Ashton Kutcher and Mila Kunis made quite the splash yesterday with the news that there is actually a distinct lack of splashing happening in their home. That is to say, they—and their children—don’t bathe all that often. They explained on the Armchair Expert podcast, as CNN reports:
“I wasn’t that parent that bathed my newborns, ever,” Kunis said.
And now that they are older, Kutcher said they have a system.
“If you can see the dirt on them, clean them,” he said. “Otherwise, there’s no point.”
Kutcher said he does wash his “armpits and my crotch daily and nothing else ever,” and has a tendency to “throw some water on my face after a workout to get all the salts out.”
Kunis said she washes her face twice a day.
Naturally, the admission prompted a steady stream of memes, but to be fair, kids don’t need to be scrubbed down all that often. In fact, you’re probably over-bathing them. Here’s an age-by-age guide to bathing your children if you’d like to keep them relatively clean without going full Kutcher-Kunis on them.
Three times a week during your baby’s first year is probably enough, according to the American Academy of Pediatrics. Bathing your infant any more than that can dry out their skin. “Your infant doesn’t need much bathing if you wash the diaper area thoroughly during diaper changes,” the AAP states. It’s also fine to “spot clean” whatever’s dirty. Pay particular attention to the mouth area and anywhere there are skin folds (AKA what we referred to as “the place where old milk goes to die”).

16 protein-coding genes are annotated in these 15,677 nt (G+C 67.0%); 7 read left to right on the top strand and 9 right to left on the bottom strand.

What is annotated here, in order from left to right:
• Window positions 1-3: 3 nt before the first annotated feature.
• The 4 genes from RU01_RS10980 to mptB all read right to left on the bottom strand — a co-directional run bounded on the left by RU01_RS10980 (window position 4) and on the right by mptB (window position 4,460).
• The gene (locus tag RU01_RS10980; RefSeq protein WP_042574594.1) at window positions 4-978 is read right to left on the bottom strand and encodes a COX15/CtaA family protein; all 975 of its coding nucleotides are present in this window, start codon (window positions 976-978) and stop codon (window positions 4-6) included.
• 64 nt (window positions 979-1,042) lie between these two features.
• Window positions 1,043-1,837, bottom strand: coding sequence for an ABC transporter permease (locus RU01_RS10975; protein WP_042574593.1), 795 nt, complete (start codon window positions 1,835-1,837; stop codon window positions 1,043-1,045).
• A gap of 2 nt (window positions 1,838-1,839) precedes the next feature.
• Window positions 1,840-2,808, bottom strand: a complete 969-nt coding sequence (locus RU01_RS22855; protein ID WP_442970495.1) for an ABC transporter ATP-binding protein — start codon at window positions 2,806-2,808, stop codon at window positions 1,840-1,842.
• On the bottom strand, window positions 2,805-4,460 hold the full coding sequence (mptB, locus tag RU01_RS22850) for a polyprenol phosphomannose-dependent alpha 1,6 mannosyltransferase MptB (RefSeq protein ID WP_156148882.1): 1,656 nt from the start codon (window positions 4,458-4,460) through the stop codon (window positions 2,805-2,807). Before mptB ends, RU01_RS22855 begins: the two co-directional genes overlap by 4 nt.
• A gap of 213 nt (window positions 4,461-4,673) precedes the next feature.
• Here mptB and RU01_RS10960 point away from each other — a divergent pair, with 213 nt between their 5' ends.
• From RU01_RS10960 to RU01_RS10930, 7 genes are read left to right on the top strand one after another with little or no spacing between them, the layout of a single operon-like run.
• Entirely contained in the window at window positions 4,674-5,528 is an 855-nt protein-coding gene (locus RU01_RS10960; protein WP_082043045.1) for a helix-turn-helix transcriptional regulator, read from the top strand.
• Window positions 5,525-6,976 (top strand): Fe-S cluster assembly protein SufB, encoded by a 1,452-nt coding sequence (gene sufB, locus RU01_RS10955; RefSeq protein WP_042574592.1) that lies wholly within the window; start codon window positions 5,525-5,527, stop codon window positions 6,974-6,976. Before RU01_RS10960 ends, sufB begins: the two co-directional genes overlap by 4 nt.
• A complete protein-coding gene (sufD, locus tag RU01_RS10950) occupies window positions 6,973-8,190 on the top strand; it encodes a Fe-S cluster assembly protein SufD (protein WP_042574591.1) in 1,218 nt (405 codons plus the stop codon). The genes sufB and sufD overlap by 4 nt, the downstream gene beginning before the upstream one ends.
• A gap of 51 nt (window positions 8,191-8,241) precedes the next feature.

At this age, it’s fine to bathe your kid every night if it’s part of your routine (some parents find baths to be the great tantrum diffuser), but be careful about overusing soap. If your kid has dry, sensitive skin, dermatologist Scott Norton recommends washing them with a mild soap only once a week. On the other days, you can simply have them soak or rinse off in a lukewarm, plain water bath.
The American Academy of Dermatology states that children in this age group need a bath:
- At least once or twice a week.
- When they get dirty, such as playing in the mud.
- After being in a pool, lake, ocean, or other body of water.
- When they get sweaty or have body odor.
- As often as directed by a dermatologist if getting treated for a skin disease .
So basically, use your best judgment. The academy also says that children ages 6 to 11 generally only have to shampoo their hair “once or twice a week until puberty starts.” Though children with “dry, curly or African American hair only need to shampoo their hair once every 7 to 10 days.”
Tweens and teens
Once puberty starts, the American Academy of Dermatology recommends that kids shower or take a bath daily (and any time after swimming or sweating heavily), and wash their face twice a day to remove oil and dirt.
This article was originally published on April 5, 2019 and was updated on July 28, 2021 to reflect Lifehacker’s current style and timely information about Ashton Kutcher and Mila Kunis’ bathing habits.